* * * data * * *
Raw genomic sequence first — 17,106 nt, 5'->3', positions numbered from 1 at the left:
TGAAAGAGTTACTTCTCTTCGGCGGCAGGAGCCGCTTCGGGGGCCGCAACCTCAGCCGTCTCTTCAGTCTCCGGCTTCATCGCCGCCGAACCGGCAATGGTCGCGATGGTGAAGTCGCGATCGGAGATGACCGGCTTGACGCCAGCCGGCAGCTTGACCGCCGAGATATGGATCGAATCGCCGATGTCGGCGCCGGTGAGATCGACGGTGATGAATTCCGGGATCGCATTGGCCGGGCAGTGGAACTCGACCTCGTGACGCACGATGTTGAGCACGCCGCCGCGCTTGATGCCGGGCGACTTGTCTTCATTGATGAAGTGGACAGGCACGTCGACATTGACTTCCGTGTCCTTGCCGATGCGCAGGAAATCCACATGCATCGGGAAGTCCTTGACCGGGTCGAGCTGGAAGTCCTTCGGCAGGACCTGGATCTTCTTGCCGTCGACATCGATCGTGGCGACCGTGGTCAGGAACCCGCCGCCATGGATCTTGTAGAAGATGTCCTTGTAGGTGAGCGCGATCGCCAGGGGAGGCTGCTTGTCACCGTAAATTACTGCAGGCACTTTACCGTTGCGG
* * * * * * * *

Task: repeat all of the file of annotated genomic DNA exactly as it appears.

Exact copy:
Raw genomic sequence first — 17,106 nt, 5'->3', positions numbered from 1 at the left:
TGAAAGAGTTACTTCTCTTCGGCGGCAGGAGCCGCTTCGGGGGCCGCAACCTCAGCCGTCTCTTCAGTCTCCGGCTTCATCGCCGCCGAACCGGCAATGGTCGCGATGGTGAAGTCGCGATCGGAGATGACCGGCTTGACGCCAGCCGGCAGCTTGACCGCCGAGATATGGATCGAATCGCCGATGTCGGCGCCGGTGAGATCGACGGTGATGAATTCCGGGATCGCATTGGCCGGGCAGTGGAACTCGACCTCGTGACGCACGATGTTGAGCACGCCGCCGCGCTTGATGCCGGGCGACTTGTCTTCATTGATGAAGTGGACAGGCACGTCGACATTGACTTCCGTGTCCTTGCCGATGCGCAGGAAATCCACATGCATCGGGAAGTCCTTGACCGGGTCGAGCTGGAAGTCCTTCGGCAGGACCTGGATCTTCTTGCCGTCGACATCGATCGTGGCGACCGTGGTCAGGAACCCGCCGCCATGGATCTTGTAGAAGATGTCCTTGTAGGTGAGCGCGATCGCCAGGGGAGGCTGCTTGTCACCGTAAATTACTGCAGGCACTTTACCGTTGCGG